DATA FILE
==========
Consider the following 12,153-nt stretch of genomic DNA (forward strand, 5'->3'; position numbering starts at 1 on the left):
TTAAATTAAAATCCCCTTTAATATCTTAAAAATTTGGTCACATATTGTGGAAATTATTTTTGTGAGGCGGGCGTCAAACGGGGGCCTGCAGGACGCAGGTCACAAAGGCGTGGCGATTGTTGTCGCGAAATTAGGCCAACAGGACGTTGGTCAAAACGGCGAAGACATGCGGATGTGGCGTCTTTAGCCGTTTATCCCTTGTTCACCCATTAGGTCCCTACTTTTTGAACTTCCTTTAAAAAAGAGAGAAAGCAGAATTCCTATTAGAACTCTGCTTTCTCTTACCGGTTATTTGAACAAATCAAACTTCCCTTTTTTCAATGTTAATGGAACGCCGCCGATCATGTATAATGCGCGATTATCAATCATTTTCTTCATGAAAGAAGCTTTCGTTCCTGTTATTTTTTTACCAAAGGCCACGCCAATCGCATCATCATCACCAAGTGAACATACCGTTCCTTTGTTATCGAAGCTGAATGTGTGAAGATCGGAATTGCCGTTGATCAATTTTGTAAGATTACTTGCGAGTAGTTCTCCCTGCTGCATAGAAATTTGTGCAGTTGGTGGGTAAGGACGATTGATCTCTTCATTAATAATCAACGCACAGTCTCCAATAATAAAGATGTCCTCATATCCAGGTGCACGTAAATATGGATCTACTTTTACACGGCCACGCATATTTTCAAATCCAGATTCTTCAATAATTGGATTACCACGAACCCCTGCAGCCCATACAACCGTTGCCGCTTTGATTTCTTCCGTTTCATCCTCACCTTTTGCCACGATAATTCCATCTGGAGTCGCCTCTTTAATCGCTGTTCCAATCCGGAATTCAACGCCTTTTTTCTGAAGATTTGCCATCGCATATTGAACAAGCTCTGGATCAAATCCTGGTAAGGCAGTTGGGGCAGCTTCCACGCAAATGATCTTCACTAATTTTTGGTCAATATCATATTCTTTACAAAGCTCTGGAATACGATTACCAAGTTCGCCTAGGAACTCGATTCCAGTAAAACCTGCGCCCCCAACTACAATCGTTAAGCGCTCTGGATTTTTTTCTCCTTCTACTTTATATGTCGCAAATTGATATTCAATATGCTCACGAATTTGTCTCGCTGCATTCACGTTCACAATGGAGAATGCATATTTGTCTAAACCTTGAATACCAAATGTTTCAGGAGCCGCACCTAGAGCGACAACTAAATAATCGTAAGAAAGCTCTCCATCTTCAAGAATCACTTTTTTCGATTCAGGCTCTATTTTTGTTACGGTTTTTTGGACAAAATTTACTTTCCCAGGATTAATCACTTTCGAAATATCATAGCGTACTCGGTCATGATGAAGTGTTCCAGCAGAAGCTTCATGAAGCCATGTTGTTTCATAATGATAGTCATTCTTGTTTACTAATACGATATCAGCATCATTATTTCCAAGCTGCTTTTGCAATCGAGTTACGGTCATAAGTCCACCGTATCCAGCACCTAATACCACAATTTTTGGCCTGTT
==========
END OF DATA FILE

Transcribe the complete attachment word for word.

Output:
Consider the following 12,153-nt stretch of genomic DNA (forward strand, 5'->3'; position numbering starts at 1 on the left):
TTAAATTAAAATCCCCTTTAATATCTTAAAAATTTGGTCACATATTGTGGAAATTATTTTTGTGAGGCGGGCGTCAAACGGGGGCCTGCAGGACGCAGGTCACAAAGGCGTGGCGATTGTTGTCGCGAAATTAGGCCAACAGGACGTTGGTCAAAACGGCGAAGACATGCGGATGTGGCGTCTTTAGCCGTTTATCCCTTGTTCACCCATTAGGTCCCTACTTTTTGAACTTCCTTTAAAAAAGAGAGAAAGCAGAATTCCTATTAGAACTCTGCTTTCTCTTACCGGTTATTTGAACAAATCAAACTTCCCTTTTTTCAATGTTAATGGAACGCCGCCGATCATGTATAATGCGCGATTATCAATCATTTTCTTCATGAAAGAAGCTTTCGTTCCTGTTATTTTTTTACCAAAGGCCACGCCAATCGCATCATCATCACCAAGTGAACATACCGTTCCTTTGTTATCGAAGCTGAATGTGTGAAGATCGGAATTGCCGTTGATCAATTTTGTAAGATTACTTGCGAGTAGTTCTCCCTGCTGCATAGAAATTTGTGCAGTTGGTGGGTAAGGACGATTGATCTCTTCATTAATAATCAACGCACAGTCTCCAATAATAAAGATGTCCTCATATCCAGGTGCACGTAAATATGGATCTACTTTTACACGGCCACGCATATTTTCAAATCCAGATTCTTCAATAATTGGATTACCACGAACCCCTGCAGCCCATACAACCGTTGCCGCTTTGATTTCTTCCGTTTCATCCTCACCTTTTGCCACGATAATTCCATCTGGAGTCGCCTCTTTAATCGCTGTTCCAATCCGGAATTCAACGCCTTTTTTCTGAAGATTTGCCATCGCATATTGAACAAGCTCTGGATCAAATCCTGGTAAGGCAGTTGGGGCAGCTTCCACGCAAATGATCTTCACTAATTTTTGGTCAATATCATATTCTTTACAAAGCTCTGGAATACGATTACCAAGTTCGCCTAGGAACTCGATTCCAGTAAAACCTGCGCCCCCAACTACAATCGTTAAGCGCTCTGGATTTTTTTCTCCTTCTACTTTATATGTCGCAAATTGATATTCAATATGCTCACGAATTTGTCTCGCTGCATTCACGTTCACAATGGAGAATGCATATTTGTCTAAACCTTGAATACCAAATGTTTCAGGAGCCGCACCTAGAGCGACAACTAAATAATCGTAAGAAAGCTCTCCATCTTCAAGAATCACTTTTTTCGATTCAGGCTCTATTTTTGTTACGGTTTTTTGGACAAAATTTACTTTCCCAGGATTAATCACTTTCGAAATATCATAGCGTACTCGGTCATGATGAAGTGTTCCAGCAGAAGCTTCATGAAGCCATGTTGTTTCATAATGATAGTCATTCTTGTTTACTAATACGATATCAGCATCATTATTTCCAAGCTGCTTTTGCAATCGAGTTACGGTCATAAGTCCACCGTATCCAGCACCTAATACCACAATTTTTGGCCTGTT